By Tina M. Prow
If Dick and Jane drop out of school in 1997, the odds are good that they and their families will become poverty statistics in the rows of numbers analyzed by economist Joyce Allen-Smith.
If Jane becomes a single mother, her chances of hitting the statistics lists on Allen-Smith's desk and staying on it increase. The contemporary teenage Jane will likely be faced with adult stresses of family responsibilities and economic challenges, as well as demands of high school, job training, and college. While she is still growing up, she will have to learn how to help her child grow up and how to be a good parent.
The College of Agricultural, Consumer and Environmental Sciences (ACES) provides single parents like Jane education on nutrition and diet and teaches them how to nurture their families.
Poverty rates among Illinois counties vary from 32 percent to 3 percent of the population, according to Allen-Smith, an agricultural economist with the ACES's Department of Agricultural and Consumer Economics. Allen-Smith is assessing national and state data to identify factors that explain the variation. Two population variables, level of education and the household makeup, top her list.
"As the percent of households headed by women without spouses and by people without high-school educations increases in a county, so does the percent of households in poverty," Allen-Smith says. "These two factors appear to have the largest impact on poverty rates."
That finding is no surprise to Geraldine Peeples, coordinator of the Parent Readiness Education Program (PREP), run by the Illinois Cooperative Extension Service. Delivered in partnership with the Illinois State Board of Education, PREP programs teach low-income single parents and homemakers basic "life skills" necessary to achieve educational and employment goals.
A key goal of PREP is for parents to graduate from high school, earn high-school equivalency degrees, or complete job-training courses. Supportive PREP paraprofessionals help parents learn how to assess options and make decisions. They often advise parents of career opportunities and community support services, such as child care, that could help them stay in school or keep jobs.
"Young, single parents face many decisions they are not prepared to make, and society has a stake in helping this group learn the life skills to be successful," says Peeples.
Last year, PREP paraprofessionals worked with more than 600 teen parents. Some participants improved parenting skills, earned scholarships, returned to school, found jobs, developed budgets, and took action to change their lives. All PREP seniors graduated from high school.
"The PREP program helps to enhance employability of these teens and to create a stable, strong family. In the longer societal view, this program helps break the cycle of poverty and welfare dependency."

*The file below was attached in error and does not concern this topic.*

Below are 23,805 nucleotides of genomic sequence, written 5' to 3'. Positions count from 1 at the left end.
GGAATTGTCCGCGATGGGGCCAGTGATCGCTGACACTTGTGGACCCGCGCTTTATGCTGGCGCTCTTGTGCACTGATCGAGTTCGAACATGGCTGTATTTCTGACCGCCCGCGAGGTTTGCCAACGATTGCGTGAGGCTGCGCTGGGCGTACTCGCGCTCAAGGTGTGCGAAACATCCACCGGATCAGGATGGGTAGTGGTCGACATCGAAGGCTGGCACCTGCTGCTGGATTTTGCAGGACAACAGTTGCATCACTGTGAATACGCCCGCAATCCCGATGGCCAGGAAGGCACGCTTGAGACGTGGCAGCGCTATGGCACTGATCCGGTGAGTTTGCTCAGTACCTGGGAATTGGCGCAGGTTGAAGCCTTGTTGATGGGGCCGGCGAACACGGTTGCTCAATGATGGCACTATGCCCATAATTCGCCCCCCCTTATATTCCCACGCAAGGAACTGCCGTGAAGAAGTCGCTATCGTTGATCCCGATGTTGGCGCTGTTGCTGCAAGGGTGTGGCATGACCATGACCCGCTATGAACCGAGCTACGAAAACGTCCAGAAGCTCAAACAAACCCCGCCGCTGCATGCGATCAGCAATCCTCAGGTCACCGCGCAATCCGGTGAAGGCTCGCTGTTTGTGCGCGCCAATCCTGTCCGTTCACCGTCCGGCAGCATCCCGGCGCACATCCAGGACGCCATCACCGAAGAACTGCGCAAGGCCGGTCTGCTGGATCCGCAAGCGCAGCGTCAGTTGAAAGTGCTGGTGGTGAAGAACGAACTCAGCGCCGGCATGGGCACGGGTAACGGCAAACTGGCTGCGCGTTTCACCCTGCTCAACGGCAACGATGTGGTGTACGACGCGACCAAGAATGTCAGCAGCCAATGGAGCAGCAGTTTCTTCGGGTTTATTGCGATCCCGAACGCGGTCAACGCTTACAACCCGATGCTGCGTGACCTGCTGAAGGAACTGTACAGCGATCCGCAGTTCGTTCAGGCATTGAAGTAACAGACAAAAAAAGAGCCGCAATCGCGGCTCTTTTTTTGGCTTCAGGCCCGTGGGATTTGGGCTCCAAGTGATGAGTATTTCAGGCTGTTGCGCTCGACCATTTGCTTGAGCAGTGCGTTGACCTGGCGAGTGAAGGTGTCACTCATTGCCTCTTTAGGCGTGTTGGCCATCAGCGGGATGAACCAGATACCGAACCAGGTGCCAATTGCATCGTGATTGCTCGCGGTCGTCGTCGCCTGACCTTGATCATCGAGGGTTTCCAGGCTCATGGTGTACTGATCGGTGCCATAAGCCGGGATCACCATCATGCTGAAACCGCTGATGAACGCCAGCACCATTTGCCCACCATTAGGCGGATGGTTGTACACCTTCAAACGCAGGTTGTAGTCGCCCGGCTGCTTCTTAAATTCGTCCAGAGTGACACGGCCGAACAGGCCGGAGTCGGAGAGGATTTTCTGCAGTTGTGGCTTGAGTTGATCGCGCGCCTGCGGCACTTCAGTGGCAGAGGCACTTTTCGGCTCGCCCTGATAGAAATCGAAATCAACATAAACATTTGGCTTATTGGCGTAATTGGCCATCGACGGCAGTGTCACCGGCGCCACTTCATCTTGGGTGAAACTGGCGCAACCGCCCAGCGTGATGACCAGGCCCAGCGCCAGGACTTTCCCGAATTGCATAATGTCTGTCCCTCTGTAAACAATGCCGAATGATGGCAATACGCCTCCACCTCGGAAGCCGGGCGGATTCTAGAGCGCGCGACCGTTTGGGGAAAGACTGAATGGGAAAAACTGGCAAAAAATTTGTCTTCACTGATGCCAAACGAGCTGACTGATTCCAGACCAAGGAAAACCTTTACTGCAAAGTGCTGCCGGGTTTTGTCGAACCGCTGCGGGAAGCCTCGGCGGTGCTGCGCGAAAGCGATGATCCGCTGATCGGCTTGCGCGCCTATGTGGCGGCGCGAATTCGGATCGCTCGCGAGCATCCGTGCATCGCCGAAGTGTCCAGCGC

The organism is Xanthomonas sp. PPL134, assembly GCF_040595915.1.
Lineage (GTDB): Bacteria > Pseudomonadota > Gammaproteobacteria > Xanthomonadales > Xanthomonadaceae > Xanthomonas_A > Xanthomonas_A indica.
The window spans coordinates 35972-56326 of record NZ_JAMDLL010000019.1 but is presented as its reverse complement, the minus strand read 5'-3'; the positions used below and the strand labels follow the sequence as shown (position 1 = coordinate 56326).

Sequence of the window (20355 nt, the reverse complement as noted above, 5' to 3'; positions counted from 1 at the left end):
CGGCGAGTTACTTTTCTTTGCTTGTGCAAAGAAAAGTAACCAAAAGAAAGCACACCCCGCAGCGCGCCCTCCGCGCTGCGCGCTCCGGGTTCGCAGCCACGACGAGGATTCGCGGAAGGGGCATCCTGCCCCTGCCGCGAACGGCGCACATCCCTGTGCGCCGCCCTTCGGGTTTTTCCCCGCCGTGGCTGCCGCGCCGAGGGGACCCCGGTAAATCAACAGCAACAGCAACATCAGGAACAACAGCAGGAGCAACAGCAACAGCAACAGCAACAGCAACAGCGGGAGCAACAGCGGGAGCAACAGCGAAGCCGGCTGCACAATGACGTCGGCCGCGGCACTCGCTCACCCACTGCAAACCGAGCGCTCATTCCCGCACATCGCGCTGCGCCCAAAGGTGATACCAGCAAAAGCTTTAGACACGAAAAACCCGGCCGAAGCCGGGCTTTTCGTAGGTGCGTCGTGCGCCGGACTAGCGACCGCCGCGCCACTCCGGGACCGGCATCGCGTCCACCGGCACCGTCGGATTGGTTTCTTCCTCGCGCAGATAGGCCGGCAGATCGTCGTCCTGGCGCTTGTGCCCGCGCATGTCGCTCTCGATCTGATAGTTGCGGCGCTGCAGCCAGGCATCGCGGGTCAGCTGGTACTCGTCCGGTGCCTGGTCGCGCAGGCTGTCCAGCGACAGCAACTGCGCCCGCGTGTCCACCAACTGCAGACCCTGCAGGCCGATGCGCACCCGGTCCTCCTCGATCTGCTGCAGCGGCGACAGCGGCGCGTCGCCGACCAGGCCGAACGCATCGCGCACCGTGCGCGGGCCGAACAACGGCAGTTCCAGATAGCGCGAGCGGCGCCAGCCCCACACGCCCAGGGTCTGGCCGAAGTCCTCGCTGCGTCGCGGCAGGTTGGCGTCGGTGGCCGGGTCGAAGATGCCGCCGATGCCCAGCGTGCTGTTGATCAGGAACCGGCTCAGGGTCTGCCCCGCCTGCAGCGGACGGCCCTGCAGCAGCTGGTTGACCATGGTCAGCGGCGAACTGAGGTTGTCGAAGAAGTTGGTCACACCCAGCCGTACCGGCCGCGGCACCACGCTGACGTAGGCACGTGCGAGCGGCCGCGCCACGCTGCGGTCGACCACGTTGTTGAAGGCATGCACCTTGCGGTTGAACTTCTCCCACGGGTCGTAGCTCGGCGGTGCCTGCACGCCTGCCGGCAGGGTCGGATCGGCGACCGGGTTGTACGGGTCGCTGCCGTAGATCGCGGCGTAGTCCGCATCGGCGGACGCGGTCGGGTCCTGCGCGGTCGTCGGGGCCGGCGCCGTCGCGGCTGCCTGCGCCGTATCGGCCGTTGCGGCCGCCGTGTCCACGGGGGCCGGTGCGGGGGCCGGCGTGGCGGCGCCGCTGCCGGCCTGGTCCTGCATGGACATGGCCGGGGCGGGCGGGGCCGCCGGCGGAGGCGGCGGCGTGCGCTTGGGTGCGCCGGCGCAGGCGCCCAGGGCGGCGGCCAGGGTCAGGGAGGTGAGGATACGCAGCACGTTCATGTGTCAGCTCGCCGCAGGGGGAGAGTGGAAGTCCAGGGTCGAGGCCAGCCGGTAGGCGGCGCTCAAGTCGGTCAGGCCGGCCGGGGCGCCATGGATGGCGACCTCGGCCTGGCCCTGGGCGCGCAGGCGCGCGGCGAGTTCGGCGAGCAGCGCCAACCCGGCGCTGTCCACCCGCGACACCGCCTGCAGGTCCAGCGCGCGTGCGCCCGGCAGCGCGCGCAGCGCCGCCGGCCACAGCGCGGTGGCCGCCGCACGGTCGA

Two other Extension programs for low-income families are the Family Nutrition Program (FNP), targeted to food-stamp recipients, and the Expanded Food and Nutrition Education Program (EFNEP). These research-based programs promote healthful eating and living and teach people to manage on a tight budget.
Research can reveal unexpected truths related to cultural values and differences in the way people learn, says Karen Chapman-Novakofski, assistant professor and nutrition specialist with the ACES's Department of Food Science and Human Nutrition. She once found a group using the USDA Food Guide Pyramid to gain weight instead of what it was intended to do, help control weight through eating more complex grains and low-fat foods. They wanted the soft, more rounded bodies desired in their culture.
"It isn't enough to simply teach people the Food Guide or hand them a brochure," Chapman-Novakofski says. "They also have to learn how to put knowledge into practice. The challenge for us is to design programs that bring about positive changes in behavior."
The payoff for society's investment in nutrition research and education programs is healthier people. Healthy people use less health care, healthy children perform better in school, and healthy adults are more employable and productive.
Last year, EFNEP provided nutrition education to more than 9,000 families and 13,700 youth in Illinois. The program uses paraprofessional staff, often from the community, to teach people how to plan nutritious meals, shop efficiently, and handle, prepare, and store foods at home.
More than 95 percent of participants in EFNEP programs reduced their monthly food bill. The FNP program delivered lessons and educational materials to some
By Karen Smith Green
Extension educator, public information
At 14, Felicia Houston was pregnant and moving between her mother's and grandmother's homes.
"If I hadn't found PREP [Extension's Parent Readiness Education Program], I probably would have dropped out of school," she says. "They helped me understand that if I didn't want welfare, I'd better stay in school."
Today, Houston, a single mother, supports her two children, Marcus, 6, and Kiana, 1, by working at a Chicago nursing home.
She credits PREP and program assistant Ruby Fenton with helping her through some tough times.
Through PREP, Houston received Chicago Transit Authority tokens so she could travel to the babysitter and to school. PREP helped Houston apply for the Certified Nursing Assistant program at Kennedy-King College and paid her tuition.
And, all through high school, Houston knew she could always turn to Fenton.
"It really helped to have somebody who would listen and encourage me," recalls Houston, now 21. She is proud of the life she has made for herself and her children.
"I feel good about myself. I had a child at an early age, but I've achieved something. I'm living on my own, I'm working, and I'm supporting my children."